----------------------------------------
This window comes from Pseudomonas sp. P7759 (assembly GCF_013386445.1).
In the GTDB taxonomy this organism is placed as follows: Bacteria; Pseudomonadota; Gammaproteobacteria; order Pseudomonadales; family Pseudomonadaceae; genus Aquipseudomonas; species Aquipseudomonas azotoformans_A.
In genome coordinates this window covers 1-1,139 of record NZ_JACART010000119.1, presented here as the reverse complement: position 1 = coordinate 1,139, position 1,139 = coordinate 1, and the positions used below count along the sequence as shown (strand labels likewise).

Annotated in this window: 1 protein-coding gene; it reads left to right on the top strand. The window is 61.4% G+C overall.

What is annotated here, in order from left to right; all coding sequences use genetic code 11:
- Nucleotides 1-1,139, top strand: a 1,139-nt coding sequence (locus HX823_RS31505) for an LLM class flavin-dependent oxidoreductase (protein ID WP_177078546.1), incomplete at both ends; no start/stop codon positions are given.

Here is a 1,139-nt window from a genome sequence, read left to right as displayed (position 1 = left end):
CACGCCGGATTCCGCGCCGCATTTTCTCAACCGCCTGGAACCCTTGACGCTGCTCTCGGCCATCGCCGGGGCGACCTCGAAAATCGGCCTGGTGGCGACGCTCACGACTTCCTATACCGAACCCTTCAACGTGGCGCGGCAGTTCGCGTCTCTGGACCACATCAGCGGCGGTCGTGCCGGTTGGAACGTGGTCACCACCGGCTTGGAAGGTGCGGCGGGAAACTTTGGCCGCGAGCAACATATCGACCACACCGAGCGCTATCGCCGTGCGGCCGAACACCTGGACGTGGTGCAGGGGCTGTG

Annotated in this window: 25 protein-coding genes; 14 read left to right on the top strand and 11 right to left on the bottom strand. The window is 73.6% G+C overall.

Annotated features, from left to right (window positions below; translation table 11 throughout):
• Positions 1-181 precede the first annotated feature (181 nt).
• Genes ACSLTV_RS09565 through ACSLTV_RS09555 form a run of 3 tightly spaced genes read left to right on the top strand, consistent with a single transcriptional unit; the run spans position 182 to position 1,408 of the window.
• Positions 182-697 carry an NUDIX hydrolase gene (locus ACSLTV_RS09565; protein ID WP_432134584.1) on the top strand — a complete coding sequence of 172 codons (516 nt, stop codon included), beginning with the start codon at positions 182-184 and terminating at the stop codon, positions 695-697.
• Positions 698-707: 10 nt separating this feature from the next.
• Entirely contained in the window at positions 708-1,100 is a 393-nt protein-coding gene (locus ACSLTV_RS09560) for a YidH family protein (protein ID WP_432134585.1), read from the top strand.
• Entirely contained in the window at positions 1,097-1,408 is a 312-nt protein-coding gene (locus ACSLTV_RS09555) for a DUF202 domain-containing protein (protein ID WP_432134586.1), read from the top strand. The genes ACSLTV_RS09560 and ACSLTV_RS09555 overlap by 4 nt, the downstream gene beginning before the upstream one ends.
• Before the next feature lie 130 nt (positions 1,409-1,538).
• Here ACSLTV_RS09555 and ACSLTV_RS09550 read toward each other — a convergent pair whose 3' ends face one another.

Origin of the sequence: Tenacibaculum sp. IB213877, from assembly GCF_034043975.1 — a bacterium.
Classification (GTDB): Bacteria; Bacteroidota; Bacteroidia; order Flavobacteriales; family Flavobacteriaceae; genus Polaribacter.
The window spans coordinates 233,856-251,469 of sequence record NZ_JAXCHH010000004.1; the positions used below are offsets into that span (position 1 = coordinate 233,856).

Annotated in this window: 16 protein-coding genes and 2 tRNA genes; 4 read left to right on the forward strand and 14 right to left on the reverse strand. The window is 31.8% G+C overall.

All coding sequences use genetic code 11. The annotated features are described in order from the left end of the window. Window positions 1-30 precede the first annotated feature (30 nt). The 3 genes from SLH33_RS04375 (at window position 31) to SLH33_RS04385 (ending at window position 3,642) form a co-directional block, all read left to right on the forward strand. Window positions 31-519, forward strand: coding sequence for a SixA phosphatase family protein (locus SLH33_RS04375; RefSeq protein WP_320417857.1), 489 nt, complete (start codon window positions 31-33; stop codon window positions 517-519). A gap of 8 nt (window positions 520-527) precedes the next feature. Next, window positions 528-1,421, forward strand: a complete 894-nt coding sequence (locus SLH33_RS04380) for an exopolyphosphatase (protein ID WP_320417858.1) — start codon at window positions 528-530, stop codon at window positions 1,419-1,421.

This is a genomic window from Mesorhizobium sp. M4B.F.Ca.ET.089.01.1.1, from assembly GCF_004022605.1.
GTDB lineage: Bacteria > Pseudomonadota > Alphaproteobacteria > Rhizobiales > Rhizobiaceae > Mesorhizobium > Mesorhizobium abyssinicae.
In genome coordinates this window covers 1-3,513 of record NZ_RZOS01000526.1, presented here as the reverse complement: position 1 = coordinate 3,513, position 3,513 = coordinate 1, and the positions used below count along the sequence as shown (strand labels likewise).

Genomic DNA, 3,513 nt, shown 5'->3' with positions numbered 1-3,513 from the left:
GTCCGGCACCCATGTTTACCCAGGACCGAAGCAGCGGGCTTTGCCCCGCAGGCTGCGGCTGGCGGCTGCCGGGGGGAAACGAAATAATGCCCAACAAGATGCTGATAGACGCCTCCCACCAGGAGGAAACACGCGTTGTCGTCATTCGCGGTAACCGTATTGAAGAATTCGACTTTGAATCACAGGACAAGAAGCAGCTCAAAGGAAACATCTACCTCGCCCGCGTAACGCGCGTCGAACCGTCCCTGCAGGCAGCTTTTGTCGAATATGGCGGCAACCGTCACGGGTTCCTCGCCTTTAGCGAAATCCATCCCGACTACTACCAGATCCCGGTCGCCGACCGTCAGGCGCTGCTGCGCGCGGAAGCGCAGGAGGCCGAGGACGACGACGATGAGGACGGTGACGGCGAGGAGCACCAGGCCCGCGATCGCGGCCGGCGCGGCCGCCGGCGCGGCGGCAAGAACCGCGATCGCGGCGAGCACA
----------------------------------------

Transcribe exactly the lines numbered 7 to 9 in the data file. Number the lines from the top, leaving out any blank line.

Here is a 1,139-nt window from a genome sequence, read left to right as displayed (position 1 = left end):
CACGCCGGATTCCGCGCCGCATTTTCTCAACCGCCTGGAACCCTTGACGCTGCTCTCGGCCATCGCCGGGGCGACCTCGAAAATCGGCCTGGTGGCGACGCTCACGACTTCCTATACCGAACCCTTCAACGTGGCGCGGCAGTTCGCGTCTCTGGACCACATCAGCGGCGGTCGTGCCGGTTGGAACGTGGTCACCACCGGCTTGGAAGGTGCGGCGGGAAACTTTGGCCGCGAGCAACATATCGACCACACCGAGCGCTATCGCCGTGCGGCCGAACACCTGGACGTGGTGCAGGGGCTGTG

Annotated in this window: 25 protein-coding genes; 14 read left to right on the top strand and 11 right to left on the bottom strand. The window is 73.6% G+C overall.